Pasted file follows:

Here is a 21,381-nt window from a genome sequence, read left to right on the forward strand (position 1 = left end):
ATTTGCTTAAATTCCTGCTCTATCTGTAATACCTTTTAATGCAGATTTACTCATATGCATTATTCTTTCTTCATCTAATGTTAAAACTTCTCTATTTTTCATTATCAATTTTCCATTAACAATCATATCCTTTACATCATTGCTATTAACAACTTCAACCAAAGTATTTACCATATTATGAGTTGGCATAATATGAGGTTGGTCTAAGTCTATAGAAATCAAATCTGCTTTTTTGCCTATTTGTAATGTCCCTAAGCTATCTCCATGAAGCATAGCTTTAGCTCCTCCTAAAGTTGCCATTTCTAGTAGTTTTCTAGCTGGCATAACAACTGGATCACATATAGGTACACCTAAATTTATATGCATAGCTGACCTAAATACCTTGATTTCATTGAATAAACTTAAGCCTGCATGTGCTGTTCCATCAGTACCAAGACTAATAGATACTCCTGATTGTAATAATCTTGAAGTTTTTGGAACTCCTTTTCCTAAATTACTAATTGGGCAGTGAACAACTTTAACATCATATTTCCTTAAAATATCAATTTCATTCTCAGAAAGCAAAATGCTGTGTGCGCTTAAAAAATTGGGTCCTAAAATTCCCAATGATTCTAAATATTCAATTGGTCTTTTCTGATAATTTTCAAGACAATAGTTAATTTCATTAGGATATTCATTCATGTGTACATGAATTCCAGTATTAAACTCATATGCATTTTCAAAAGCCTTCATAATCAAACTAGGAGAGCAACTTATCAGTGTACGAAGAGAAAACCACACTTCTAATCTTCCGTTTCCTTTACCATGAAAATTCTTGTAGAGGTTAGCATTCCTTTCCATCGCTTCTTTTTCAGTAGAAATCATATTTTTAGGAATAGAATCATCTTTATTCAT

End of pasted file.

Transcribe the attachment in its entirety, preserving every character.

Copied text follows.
Here is a 21,381-nt window from a genome sequence, read left to right on the forward strand (position 1 = left end):
ATTTGCTTAAATTCCTGCTCTATCTGTAATACCTTTTAATGCAGATTTACTCATATGCATTATTCTTTCTTCATCTAATGTTAAAACTTCTCTATTTTTCATTATCAATTTTCCATTAACAATCATATCCTTTACATCATTGCTATTAACAACTTCAACCAAAGTATTTACCATATTATGAGTTGGCATAATATGAGGTTGGTCTAAGTCTATAGAAATCAAATCTGCTTTTTTGCCTATTTGTAATGTCCCTAAGCTATCTCCATGAAGCATAGCTTTAGCTCCTCCTAAAGTTGCCATTTCTAGTAGTTTTCTAGCTGGCATAACAACTGGATCACATATAGGTACACCTAAATTTATATGCATAGCTGACCTAAATACCTTGATTTCATTGAATAAACTTAAGCCTGCATGTGCTGTTCCATCAGTACCAAGACTAATAGATACTCCTGATTGTAATAATCTTGAAGTTTTTGGAACTCCTTTTCCTAAATTACTAATTGGGCAGTGAACAACTTTAACATCATATTTCCTTAAAATATCAATTTCATTCTCAGAAAGCAAAATGCTGTGTGCGCTTAAAAAATTGGGTCCTAAAATTCCCAATGATTCTAAATATTCAATTGGTCTTTTCTGATAATTTTCAAGACAATAGTTAATTTCATTAGGATATTCATTCATGTGTACATGAATTCCAGTATTAAACTCATATGCATTTTCAAAAGCCTTCATAATCAAACTAGGAGAGCAACTTATCAGTGTACGAAGAGAAAACCACACTTCTAATCTTCCGTTTCCTTTACCATGAAAATTCTTGTAGAGGTTAGCATTCCTTTCCATCGCTTCTTTTTCAGTAGAAATCATATTTTTAGGAATAGAATCATCTTTATTCAT